Lack of effective and strict implementation of certain key provisions of the Companies Act 2013 has led to the successful functioning of several shell companies across the country, financial and legal experts have said. The owners of these shell companies are also getting help from some chartered accountants (CA) and lawyers who help them in circumventing the law.
The Registrar of Companies (RoC) under the Ministry of Corporate Affairs, Government of India, has recently identified over three lakh companies that have been operating without filing their returns to the RoC for years, which is unlawful under the Companies Act 2013.
According to Arjun Ram Meghwal, Minister of State in the Ministry of Corporate Affairs, who was answering a question in the Lok Sabha, a group of 11 companies have been found to have laundered money to the tune of Rs 3,790 crore during 2004-05 to 2010, which was identified by the Serious Fraud Investigation Office (SFIO) recently. The SFIO has identified 54 professionals, including CAs, lawyers and CS, who have helped 559 beneficiaries in laundering illicit money.
Meghwal also said that the law does not describe anything as “shell companies” in the Companies Act.
Also, earlier this week, the CBI has arrested two promoters-directors of a private firm based at Kolkata and Delhi as the accused had allegedly defrauded 14 public sector banks through diversion of funds, showing high cost of false capital expenditure, among other charges.
It was further alleged that over 150 shell firms were allegedly arranged through a group of brokers against fixed commission, for obtaining false invoices and diversion of bank funds. It was also alleged that some of the suppliers were non-existent and some other firms had no genuine business. A practicing chartered accountant, who did not wished to be named, told this newspaper, “There is no definition as such of shell companies; companies can be incorporated for tax planning and structuring, but evading tax and routing money through such companies are illegal and that is why many of such companies are incorporated.”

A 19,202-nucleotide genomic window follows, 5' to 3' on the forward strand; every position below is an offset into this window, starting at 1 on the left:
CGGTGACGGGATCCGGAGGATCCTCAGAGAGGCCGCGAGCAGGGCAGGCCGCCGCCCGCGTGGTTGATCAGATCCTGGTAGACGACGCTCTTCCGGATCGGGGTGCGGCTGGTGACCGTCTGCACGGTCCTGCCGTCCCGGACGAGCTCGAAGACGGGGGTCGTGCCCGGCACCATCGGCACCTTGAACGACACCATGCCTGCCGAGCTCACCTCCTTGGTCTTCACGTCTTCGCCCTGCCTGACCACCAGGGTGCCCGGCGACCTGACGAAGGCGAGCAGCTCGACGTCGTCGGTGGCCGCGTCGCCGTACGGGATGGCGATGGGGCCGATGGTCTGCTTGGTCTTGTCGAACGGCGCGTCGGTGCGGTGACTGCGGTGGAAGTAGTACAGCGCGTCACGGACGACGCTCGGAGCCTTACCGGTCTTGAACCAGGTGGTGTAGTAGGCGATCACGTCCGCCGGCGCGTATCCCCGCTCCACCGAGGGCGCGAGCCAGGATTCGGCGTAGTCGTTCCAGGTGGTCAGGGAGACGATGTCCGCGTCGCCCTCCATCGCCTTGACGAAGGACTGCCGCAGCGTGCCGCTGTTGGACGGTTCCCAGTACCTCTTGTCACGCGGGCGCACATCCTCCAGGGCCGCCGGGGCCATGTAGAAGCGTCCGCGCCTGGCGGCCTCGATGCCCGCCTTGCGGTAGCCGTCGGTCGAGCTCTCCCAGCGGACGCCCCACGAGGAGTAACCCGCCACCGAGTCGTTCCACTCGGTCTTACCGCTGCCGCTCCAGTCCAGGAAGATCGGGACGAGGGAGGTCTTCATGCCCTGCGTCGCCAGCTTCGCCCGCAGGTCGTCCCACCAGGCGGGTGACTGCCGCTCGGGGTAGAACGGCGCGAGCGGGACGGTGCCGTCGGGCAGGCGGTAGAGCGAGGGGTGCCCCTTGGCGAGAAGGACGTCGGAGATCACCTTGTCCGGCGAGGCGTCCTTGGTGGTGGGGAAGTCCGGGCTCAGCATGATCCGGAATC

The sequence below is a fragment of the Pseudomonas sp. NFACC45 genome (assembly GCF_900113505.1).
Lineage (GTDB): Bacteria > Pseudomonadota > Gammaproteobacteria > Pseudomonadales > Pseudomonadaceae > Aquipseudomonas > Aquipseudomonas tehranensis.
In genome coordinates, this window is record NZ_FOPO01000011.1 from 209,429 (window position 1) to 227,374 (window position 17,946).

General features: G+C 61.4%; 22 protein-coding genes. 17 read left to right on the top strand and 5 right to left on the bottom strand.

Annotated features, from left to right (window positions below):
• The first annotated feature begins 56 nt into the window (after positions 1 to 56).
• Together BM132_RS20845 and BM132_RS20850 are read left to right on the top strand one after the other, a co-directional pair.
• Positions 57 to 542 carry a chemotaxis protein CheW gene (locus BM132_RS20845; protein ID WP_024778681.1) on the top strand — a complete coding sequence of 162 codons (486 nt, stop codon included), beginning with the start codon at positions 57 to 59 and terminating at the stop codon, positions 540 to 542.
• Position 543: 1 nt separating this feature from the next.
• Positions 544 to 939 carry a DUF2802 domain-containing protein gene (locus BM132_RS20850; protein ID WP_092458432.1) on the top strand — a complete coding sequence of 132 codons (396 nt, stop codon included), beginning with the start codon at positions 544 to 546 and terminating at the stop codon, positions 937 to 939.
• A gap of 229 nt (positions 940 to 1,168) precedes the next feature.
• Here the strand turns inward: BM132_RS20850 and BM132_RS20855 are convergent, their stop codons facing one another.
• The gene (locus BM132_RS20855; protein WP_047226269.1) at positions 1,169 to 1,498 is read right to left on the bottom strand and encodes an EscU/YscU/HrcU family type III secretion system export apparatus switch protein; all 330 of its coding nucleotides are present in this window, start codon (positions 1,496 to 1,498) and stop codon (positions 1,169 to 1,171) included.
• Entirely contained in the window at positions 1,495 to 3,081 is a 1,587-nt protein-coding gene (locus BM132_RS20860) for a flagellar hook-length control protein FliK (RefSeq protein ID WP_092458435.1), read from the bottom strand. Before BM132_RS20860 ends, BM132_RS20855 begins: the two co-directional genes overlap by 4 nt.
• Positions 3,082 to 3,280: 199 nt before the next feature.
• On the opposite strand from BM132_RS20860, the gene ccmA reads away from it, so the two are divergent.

A director of a newly incorporated company said on the condition of anonymity that officials from the RoC sometimes do come to verify addresses, but not always. “When the RoC official came to verify the registered address of our company that the director had newly incorporated, the address at which the company was registered with the RoC was that of a paying guest in south Delhi, but the RoC official did not object.”
Over 150 shell firms were allegedly arranged through a group of brokers against fixed commission.
The CA who spoke to this newspaper also said that RoC officials do not check whether the company is actually functioning from the registered address or even if the address given has an office space or not, leaving scope for so-called shell companies to grow.
Siddharth Srivastav, advocate and partner, Link Legal, told The Sunday Guardian that the law within Companies Act provides the RoC with powers under Section 206 to call for information, inspect books and conduct inquires. “However, we are unaware of any incident where the RoC has verified or has come for an inspection of the registered office of a company.”
The law also provides for provisions for the RoC to verify details of a company, if a company shifts its registered address, which it (company) can only do after a resolution is passed and adopted by all the directors of the company. The company has to notify the RoC about the new registered address within 15 days, but companies with malicious intention hardly do that.
However, when the RoC and the secretary of the Ministry of Corporate Affairs was approached by this correspondent through emails and phone calls for a reaction on why the RoC does not verify the details of companies or if they do, how shell companies are still growing, both the RoC and the secretary did not reply nor answered phone calls.